Keri lifted her eyebrows in one of her mother’s best looks, the skeptical one that could stop a boy from carelessly tracking in mud or a child from threatening a tantrum. “That would certainly be entertaining,” she said, drawn in despite herself. “The players would throw him a huge party. Half of Nimmira would get drunk and kill themselves falling down stairs and into fountains, and the other half would die of apoplexy.”
Tassel laughed. “Keri! Which half would you be in?”
“Oh . . . both. Anybody could see Lucas would be an awful Lord. A player never sticks to one thing or stays in one place, and the Lord has to be rooted down. Solid, you know. How could an unreliable man ensure Nimmira’s prosperity and safety? But I have to admit I wouldn’t mind seeing Brann and Domeric passed over.”
Tassel laughed again. “You see? You like Lucas best, too.”
“But how much does that say? Anyway, there’s no use setting your cap for him, Tassel, even if you do admire his lips and cheekbones and . . . whatever. He’s probably got a girl in every village this side of Woodridge.” Even Keri, who avoided gossip about Lord Dorric’s sons when she could, knew that Lucas vanished several times a year, traveling with one troupe of players or another. And everyone knew players took life and love lightly. People said he was a scandal to his father. Keri thought Lord Dorric of all men had no call to object to anything his scapegrace son got up to, no matter how lightly Lucas took life or how many girls he visited.
“Oh, I’m not setting my cap for Lucas!” protested Tassel. “Keri, really! Lucas? But I’m not blind.”
“If you say so. Anyway, probably Dorric won’t die at all,” Keri said, going back to carefully setting sugar flowers around the edge of the cake. “Probably he’ll recover again and the mist will thicken right back up and no one Outside will ever realize they almost glimpsed something they hadn’t known was here. Yes,” she added bitterly, “I expect he’ll be back on his feet in a week, throwing tempers and laughing at anyone foolish enough to worry about him or the boundary mist, and writing poetry to girls half his age--” She stopped because her voice had gone a little too sharp on that last.
“He probably will,” Tassel agreed, eyeing Keri with sympathy but without comment. “The border mist will thicken right back up and we’ll all be fine. Who’s that cake for? Anybody I know?”
Keri, accepting the change of topic, nodded. “Merin and Nasric are to be wed at noon tomorrow.”
“Nasric! Marrying Merin? You do mean Merin Strannan? Isn’t that a bit . . . spring-fall?”
Keri had to laugh. “Merin Strannan, yes, but not that Nasric! I mean Nasric the jointer.”
“Oh.” Tassel laid a hand across her heart in theatrical relief. “That’s much better, yes.” She considered for a moment and then nodded judiciously. “That may do. Nasric the jointer is terribly boring, I’ve always thought so, but Merin is so flighty she needs a steady sort of husband. Yes, I think they may suit very well.”
“Anyone would think they were waiting for your personal approval,” Keri said, amused. “Nasric isn’t boring. He’s nice. Merin really isn’t good enough for him, not that anybody asked me.”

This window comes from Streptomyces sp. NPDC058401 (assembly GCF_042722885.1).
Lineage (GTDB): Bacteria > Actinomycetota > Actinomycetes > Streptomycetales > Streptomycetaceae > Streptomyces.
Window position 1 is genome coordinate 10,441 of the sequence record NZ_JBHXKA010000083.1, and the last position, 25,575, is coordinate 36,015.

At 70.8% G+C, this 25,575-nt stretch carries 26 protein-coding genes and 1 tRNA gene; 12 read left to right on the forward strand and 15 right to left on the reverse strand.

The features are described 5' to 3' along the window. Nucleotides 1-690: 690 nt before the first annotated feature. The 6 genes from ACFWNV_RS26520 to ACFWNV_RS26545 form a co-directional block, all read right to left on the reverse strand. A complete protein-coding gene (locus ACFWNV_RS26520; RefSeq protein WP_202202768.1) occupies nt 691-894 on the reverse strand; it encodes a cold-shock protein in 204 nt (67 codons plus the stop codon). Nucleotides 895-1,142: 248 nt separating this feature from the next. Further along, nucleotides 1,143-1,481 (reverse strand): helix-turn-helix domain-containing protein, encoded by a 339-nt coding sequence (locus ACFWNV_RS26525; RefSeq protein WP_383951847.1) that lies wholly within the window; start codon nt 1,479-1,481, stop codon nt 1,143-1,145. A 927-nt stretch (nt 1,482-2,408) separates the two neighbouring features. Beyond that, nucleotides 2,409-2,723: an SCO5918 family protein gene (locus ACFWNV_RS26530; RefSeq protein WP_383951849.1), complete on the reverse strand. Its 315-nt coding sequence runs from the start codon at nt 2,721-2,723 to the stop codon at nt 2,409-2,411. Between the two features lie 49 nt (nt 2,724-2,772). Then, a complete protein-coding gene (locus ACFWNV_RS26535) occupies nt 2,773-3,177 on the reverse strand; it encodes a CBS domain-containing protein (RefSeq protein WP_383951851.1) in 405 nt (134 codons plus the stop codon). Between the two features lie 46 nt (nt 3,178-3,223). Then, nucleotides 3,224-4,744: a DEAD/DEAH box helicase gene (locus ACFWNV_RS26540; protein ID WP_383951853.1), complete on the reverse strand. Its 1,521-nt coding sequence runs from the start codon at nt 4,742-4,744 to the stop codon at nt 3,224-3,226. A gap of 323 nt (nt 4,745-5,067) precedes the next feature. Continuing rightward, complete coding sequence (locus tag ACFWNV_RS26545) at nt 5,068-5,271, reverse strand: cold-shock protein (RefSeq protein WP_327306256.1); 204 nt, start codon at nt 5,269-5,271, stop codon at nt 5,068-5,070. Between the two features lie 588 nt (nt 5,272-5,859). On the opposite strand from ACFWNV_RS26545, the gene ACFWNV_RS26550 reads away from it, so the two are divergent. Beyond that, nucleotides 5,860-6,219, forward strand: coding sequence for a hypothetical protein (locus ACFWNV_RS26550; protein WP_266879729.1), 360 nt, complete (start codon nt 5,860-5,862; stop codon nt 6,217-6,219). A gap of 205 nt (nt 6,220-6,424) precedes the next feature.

Tassel paused on her way to drop the spoon in the sink. “Keri! You never told me you thought Nasric is nice.”
Keri rolled her eyes. “Not that nice. I think Merin’s lucky to get him, that’s all.” Though Merin was lucky to get him, Keri didn’t exactly envy her. She did like Nasric, who had always been kind to her and polite to her mother, but she didn’t want to get married to him. She didn’t want to marry at all, certainly not soon. Which was just as well, as she knew she would never get so good an offer, not from a steady, generous young man with good prospects, like Nasric. Not from any young man from a decent family. No, the sort of young man who might offer marriage to the unacknowledged bastard child of a mere serving woman was not the sort Keri would accept.
She knew too well what most of the townsfolk of Glassforge had thought of her mother, right to the end. A serving girl careless enough to let herself catch a child--a woman could never live down that kind of reputation, no matter how hard she worked to put her past behind her and run a business on her own. No matter how much fierce determination it took to build up a bakery from nothing while raising a small child. No matter how successful a woman became after a bad start, the bad start was all people remembered. Keri’s mother had never told her that, but then, she had never had to.
But the bakery had become modestly successful anyway. “Remember,” Keri’s mother had told her more than once, “people find excuses why it’s all right to do what they want. Offer them the lightest, airiest, most wonderful cakes and they’ll find reasons to buy from you even if they don’t like you a bit and their best friend’s cousin owns a bakery right in the middle of town.” And she’d taught Keri to make the cakes so light they nearly floated off the platter. She’d taught her to beat the butter and sugar for twelve full minutes before adding the eggs, and to beat in the eggs one at a time, and to make sure she bought just the right flour, ground fine and soft from the earliest winter wheat.